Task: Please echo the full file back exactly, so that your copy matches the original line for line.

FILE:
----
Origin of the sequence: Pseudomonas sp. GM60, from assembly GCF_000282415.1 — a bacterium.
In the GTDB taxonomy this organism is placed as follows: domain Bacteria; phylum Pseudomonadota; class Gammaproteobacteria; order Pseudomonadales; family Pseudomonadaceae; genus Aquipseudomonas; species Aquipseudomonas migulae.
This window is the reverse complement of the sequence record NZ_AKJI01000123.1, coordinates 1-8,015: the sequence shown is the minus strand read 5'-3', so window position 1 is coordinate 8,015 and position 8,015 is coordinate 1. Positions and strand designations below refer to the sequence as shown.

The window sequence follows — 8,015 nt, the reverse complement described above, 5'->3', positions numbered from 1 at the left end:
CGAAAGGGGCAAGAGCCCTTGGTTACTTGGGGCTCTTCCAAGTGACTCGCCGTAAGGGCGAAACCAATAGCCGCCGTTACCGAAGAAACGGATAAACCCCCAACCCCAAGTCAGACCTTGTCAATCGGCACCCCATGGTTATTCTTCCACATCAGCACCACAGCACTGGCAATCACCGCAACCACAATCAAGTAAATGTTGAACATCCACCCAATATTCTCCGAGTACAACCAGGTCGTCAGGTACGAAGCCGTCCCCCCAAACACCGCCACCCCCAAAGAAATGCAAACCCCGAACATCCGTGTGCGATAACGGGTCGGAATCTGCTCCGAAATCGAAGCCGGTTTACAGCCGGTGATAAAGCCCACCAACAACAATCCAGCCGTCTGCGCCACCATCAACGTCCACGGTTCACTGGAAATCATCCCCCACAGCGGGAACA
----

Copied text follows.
Origin of the sequence: Pseudomonas sp. GM60, from assembly GCF_000282415.1 — a bacterium.
In the GTDB taxonomy this organism is placed as follows: domain Bacteria; phylum Pseudomonadota; class Gammaproteobacteria; order Pseudomonadales; family Pseudomonadaceae; genus Aquipseudomonas; species Aquipseudomonas migulae.
This window is the reverse complement of the sequence record NZ_AKJI01000123.1, coordinates 1-8,015: the sequence shown is the minus strand read 5'-3', so window position 1 is coordinate 8,015 and position 8,015 is coordinate 1. Positions and strand designations below refer to the sequence as shown.

The window sequence follows — 8,015 nt, the reverse complement described above, 5'->3', positions numbered from 1 at the left end:
CGAAAGGGGCAAGAGCCCTTGGTTACTTGGGGCTCTTCCAAGTGACTCGCCGTAAGGGCGAAACCAATAGCCGCCGTTACCGAAGAAACGGATAAACCCCCAACCCCAAGTCAGACCTTGTCAATCGGCACCCCATGGTTATTCTTCCACATCAGCACCACAGCACTGGCAATCACCGCAACCACAATCAAGTAAATGTTGAACATCCACCCAATATTCTCCGAGTACAACCAGGTCGTCAGGTACGAAGCCGTCCCCCCAAACACCGCCACCCCCAAAGAAATGCAAACCCCGAACATCCGTGTGCGATAACGGGTCGGAATCTGCTCCGAAATCGAAGCCGGTTTACAGCCGGTGATAAAGCCCACCAACAACAATCCAGCCGTCTGCGCCACCATCAACGTCCACGGTTCACTGGAAATCATCCCCCACAGCGGGAACA